Invoking Section 16, Article 11 of the 1987 Philippine Constitution, Pampanga 3rd District Rep. Aurelio “Dong” Gonzales Jr. launched his own war against non-biodegradable plastics with House Resolution 783.
“The use of plastics is one of the causes of ecological degradation, the same being non-biodegradable; the use of plastic bags as packing materials of goods sold by business establishments can be attributed as one main factor in the environmental problems we are facing,” Gonzales said in his explanatory notes.
Furthered the solon: “The recent flooding in many areas of the country, particularly Metro Manila, has again highlighted the precarious balance and status of our environment…One does not have to go out and search for evidence of men’s neglect of the environment. The clogged esteros in every corner of cities in Metro Manila and other urban areas will bear witness to this fact.”
Closer to home, the flash floods that regularly visit the City of San Fernando – despite the herculean efforts of city flood czar Marni Castro – have been attributed to creeks, canals and other waterways perennially clogged with plastic wastes; Sapang Balen in Angeles City, notwithstanding the curse put by Bishop Ambo David on those throwing garbage onto the creek, is clogged too with plastic; the open dumpsites in practically all the Pampanga towns have two uniform features: the stench and discarded plastic wastes.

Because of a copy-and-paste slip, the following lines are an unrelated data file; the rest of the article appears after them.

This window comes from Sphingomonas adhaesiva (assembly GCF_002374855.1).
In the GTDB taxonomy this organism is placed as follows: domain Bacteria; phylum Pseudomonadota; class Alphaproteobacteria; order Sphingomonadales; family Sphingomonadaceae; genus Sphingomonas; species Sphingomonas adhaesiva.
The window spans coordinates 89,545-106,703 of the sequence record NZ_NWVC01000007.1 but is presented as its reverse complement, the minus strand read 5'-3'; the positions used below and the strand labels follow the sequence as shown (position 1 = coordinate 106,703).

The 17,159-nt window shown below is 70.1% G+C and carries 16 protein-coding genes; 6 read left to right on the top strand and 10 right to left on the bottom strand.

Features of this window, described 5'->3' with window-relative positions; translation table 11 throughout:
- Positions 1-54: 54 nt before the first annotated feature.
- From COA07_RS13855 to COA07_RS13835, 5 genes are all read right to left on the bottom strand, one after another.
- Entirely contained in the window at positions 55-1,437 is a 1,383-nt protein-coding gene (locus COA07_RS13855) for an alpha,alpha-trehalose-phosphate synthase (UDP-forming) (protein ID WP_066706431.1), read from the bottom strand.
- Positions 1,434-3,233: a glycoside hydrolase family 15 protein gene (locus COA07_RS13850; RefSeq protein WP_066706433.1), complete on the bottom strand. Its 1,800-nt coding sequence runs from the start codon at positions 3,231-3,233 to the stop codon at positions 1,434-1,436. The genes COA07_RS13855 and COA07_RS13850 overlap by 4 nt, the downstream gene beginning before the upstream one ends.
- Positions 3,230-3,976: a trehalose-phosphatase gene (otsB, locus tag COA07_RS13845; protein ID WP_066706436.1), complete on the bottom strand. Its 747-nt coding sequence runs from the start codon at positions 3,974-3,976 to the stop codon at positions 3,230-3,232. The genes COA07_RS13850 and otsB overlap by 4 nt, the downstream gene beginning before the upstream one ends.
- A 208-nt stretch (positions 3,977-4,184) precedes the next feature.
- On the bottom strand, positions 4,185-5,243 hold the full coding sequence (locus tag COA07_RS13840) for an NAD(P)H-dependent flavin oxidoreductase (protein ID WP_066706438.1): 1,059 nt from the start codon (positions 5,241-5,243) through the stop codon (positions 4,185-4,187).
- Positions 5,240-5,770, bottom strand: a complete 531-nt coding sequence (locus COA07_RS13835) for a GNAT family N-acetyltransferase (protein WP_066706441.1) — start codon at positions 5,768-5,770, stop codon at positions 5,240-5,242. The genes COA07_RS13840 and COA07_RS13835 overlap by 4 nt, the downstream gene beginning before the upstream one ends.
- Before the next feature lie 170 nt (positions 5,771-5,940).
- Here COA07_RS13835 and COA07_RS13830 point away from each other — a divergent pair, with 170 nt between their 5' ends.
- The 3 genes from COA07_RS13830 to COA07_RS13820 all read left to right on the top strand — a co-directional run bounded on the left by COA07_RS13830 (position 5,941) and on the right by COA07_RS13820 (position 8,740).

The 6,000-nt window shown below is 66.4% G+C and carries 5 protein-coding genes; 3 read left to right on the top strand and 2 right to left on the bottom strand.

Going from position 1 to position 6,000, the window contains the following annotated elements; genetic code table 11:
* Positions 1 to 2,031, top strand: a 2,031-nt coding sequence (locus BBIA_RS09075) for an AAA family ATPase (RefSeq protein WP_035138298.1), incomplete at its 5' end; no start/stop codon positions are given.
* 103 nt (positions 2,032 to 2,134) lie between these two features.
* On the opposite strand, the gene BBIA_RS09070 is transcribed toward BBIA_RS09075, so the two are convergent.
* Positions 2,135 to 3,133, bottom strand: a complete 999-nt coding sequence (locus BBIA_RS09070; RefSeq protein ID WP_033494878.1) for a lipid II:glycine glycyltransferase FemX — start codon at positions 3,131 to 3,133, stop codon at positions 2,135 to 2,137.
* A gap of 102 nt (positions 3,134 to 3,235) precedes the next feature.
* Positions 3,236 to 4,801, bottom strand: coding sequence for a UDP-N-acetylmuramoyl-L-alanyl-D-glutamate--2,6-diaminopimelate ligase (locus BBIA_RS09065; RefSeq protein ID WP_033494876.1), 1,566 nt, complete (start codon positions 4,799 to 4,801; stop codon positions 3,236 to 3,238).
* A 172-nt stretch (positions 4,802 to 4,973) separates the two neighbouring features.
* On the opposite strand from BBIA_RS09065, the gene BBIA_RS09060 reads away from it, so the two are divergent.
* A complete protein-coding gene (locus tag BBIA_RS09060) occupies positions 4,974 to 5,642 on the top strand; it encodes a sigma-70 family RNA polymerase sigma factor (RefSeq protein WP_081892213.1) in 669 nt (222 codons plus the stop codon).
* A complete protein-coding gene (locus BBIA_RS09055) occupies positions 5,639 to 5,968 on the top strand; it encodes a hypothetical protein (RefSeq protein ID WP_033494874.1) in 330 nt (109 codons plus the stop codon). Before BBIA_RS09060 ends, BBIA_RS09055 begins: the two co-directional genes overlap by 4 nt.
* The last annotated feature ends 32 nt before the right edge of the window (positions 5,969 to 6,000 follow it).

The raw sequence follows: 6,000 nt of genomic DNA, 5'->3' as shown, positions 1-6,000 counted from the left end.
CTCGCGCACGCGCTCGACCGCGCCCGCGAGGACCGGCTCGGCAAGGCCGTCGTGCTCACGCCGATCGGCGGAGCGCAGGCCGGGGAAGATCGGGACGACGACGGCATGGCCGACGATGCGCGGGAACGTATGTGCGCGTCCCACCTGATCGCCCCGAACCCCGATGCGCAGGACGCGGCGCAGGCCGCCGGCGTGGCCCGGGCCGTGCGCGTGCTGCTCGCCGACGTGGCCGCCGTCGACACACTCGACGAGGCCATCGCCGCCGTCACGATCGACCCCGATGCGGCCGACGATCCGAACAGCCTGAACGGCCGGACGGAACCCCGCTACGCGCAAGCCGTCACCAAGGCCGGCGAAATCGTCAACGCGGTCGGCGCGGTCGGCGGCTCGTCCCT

Grounded “on the concept of sacrificing some of our convenience for the sake of Mother Earth,” House Resolution 783 provides for the phase-out of plastic bags as packing materials of goods sold or disposed by sari-sari stores, market vendors, department stores, and similar establishments, prescribing penalties therefore, and for other purposes.
The solon was quick to point out though that the bill should be construed as “not the answer, but a practical contribution in our collective efforts to the many demands and needs to solve our environmental problems.”
The bill mandates the prohibition of the use of non-biodegradable plastic bags as packing materials of goods after the phase-out period as determined by the resolution, two years after its effectivity.
Only biodegradable plastics and other such materials – as approved by the Department of Environment and Natural Resources – shall be permitted to be used.
The bill also mandates the Department of Science and Technology to assist plastic manufacturers in acquiring the appropriate technology required in the production of biodegradable plastic bags.
Corollary, nay, complementary to this will be the return of the old bayong and tiklis for all marketing needs.
Once enacted into law, violators shall be fined P500 for the first offense; P700 for the second offense; and P1,000 plus suspension of the business permit for a period of 30 calendar days for the third offense.
With House Resolution 783, Gonzales has given real substance to his chosen campaign color: green – living, refreshing, nurturing green.
Greenies, unite! This bill is truly deserving of the people’s support.